Beirut (AFP) – Syria’s regime has increased its deadly bombardment of Idlib in recent weeks, but analysts say that is unlikely to signal an all-out offensive on the jihadist bastion.
Why the alarm?
Eight years into Syria’s civil war, the government has notched up a series of victories against rebels and jihadists, and controls around 60 percent of the country.
Two regions largely remain beyond its control: a Kurdish-held swathe of the northeast and a northwestern region controlled by Syria’s former Al-Qaeda affiliate, Hayat Tahrir al-Sham.
The jihadist bastion is supposed to be protected from any massive onslaught by a buffer zone deal signed in September by regime ally Russia and rebel backer Turkey, which shares a border with Idlib.
But deadly bombardment by the regime and its Russian ally has spiked in recent weeks, and pro-government fighters have seized several towns on its southern flank.
The increased air strikes and rocket fire since late April have killed more than 270 civilians, the Syrian Observatory for Human Rights says.
At least 13 were killed on Wednesday alone, the Britain-based monitor said.
The spike in violence has also displaced some 270,000 people from their homes, knocked 19 hospitals out of service and damaged several more, the United Nations says.
Is this a full-blown offensive?
But analysts are sceptical that the regime’s bombing is the start of an all-out battle for the enclave.
“I strongly doubt this offensive will aim to retake the entire Idlib region,” said Aron Lund, from US think tank The Century Foundation.
“Retaking the whole area would be a massive undertaking that Turkey would be sure to resist, not least because it would send hundreds of thousands of refugees streaming toward the Turkish border.”
Under the buffer zone deal signed in September, jihadists were supposed to withdraw from the planned demilitarised zone.
Turkish troops were to deploy to observation points around it, and traffic would be restored to two commercial arteries running through the province.
Turkish forces have since deployed as monitors, but the jihadists never pulled back from the planned buffer and the roads were not re-opened.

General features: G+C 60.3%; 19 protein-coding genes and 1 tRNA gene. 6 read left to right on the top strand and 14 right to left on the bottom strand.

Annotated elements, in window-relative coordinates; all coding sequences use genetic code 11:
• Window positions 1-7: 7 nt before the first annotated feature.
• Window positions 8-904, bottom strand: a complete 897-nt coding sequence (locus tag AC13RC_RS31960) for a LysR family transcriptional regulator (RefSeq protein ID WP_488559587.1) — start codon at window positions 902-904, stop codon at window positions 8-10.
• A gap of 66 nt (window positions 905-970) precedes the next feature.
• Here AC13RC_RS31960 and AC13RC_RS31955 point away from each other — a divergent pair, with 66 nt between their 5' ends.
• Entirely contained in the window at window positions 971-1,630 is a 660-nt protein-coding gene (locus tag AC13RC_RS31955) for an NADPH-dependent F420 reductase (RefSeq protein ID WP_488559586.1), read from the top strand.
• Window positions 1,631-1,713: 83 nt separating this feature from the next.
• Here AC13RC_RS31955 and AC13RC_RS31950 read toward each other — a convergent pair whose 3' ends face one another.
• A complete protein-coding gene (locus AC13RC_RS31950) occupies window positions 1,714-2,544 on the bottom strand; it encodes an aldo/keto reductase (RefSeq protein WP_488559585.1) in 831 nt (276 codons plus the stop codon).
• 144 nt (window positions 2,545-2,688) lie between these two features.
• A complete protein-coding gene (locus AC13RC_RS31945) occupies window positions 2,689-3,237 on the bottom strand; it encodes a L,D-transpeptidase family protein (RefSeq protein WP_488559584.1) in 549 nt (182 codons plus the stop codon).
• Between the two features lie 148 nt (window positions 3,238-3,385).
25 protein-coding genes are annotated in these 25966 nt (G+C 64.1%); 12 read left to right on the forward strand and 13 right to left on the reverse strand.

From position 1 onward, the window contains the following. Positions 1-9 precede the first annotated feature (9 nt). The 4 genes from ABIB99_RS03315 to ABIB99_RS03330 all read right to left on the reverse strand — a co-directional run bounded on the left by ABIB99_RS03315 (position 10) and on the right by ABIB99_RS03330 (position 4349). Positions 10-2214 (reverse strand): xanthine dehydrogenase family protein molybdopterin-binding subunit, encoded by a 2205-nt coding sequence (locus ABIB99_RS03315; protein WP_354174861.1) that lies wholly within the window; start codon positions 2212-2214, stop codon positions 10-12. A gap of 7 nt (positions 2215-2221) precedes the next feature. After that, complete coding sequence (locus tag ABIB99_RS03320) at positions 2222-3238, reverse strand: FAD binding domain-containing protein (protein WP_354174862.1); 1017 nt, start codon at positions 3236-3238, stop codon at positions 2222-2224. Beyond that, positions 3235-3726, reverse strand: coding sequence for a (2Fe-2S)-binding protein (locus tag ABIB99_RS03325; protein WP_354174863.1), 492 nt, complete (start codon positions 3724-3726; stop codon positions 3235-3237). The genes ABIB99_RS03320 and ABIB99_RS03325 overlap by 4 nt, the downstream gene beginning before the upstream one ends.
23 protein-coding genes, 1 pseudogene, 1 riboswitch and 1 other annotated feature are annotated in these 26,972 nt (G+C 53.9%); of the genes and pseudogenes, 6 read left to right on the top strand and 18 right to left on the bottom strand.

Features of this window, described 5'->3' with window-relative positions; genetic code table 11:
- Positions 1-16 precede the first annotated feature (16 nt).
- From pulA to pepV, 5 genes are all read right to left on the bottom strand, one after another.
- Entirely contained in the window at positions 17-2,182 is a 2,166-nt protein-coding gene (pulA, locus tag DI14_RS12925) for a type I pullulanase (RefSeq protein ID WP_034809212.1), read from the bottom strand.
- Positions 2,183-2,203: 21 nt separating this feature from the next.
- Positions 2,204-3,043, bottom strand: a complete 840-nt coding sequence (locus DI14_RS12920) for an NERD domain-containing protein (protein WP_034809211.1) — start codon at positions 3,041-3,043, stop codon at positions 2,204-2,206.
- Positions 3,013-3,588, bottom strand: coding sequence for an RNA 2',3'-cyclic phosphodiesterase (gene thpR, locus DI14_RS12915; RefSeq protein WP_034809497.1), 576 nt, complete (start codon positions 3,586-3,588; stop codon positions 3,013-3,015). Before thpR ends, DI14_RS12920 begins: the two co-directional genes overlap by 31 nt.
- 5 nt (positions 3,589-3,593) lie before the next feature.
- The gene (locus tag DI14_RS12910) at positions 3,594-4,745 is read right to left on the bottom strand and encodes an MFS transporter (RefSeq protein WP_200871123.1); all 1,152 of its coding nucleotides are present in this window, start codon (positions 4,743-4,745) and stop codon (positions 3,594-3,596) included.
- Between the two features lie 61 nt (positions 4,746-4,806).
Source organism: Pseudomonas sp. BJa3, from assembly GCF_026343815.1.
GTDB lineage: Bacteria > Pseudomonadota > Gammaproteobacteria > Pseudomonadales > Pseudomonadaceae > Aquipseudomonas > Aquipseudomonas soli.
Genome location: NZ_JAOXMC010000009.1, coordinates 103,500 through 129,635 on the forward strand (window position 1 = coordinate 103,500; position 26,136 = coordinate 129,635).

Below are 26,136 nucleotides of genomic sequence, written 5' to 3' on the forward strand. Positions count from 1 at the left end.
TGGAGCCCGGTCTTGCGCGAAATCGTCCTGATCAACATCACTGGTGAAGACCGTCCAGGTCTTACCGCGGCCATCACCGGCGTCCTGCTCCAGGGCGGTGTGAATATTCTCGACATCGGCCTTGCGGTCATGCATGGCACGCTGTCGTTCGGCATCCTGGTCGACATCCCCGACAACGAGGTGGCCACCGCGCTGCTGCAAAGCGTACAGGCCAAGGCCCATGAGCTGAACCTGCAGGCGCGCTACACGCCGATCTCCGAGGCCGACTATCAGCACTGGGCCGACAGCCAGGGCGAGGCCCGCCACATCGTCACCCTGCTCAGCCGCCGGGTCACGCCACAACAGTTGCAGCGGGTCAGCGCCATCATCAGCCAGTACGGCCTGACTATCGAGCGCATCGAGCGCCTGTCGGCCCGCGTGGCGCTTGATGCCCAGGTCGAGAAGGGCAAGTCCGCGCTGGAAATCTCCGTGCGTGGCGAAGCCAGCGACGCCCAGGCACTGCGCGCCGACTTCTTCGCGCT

Yet analysts say the deal, born of the so-called Astana negotiations track between Russia, fellow regime ally Iran, and Turkey, is not dead yet.
“Russia doesn’t want to cut the last thread of the Astana process or its relationship with the Turks,” said Nawar Oliver, an analyst from the Turkey-based Omran Centre for Strategic Studies.
“There’s still hope.”
The Observatory said Turkish troops were rotated at one of the monitoring points near Idlib as recently as Tuesday.
So what does the regime want?
Fellow analyst Sam Heller said the regime was instead seeking gains against HTS and allied rebels on the region’s peripheries.
“Rather than a total offensive, Damascus and Moscow instead seem to be aiming for a few specific areas along the edge of the larger Idlib area,” the International Crisis Group analyst said.
Capturing areas like the western flank of the bastion “will put more distance between rebels and government-held areas they’ve shelled”, including the key Russian airbase of Hmeimim, he said.
Damascus and Moscow have repeatedly accused “terrorist groups” — a catch-all term for jihadists and more moderate rebels — of using Idlib to launch attacks against Hmeimim.
But the regime might also be also piling pressure on Turkey to further implement the terms of the September deal, including the opening of the two key highways, Heller said.
They include a section of the M5, a road that before the war crossed the entire country, connecting the Turkish frontier in the north with the Jordanian border in the south.
In recent years, the regime has retaken control of the majority of that artery, to the south of Idlib.
President Bashar al-Assad’s regime has repeatedly said that eventually all of Idlib will return to regime control.
Syria’s UN envoy Bashar Jaafari on Tuesday said Damascus “will spare no effort” to free the residents of Idlib from jihadist control.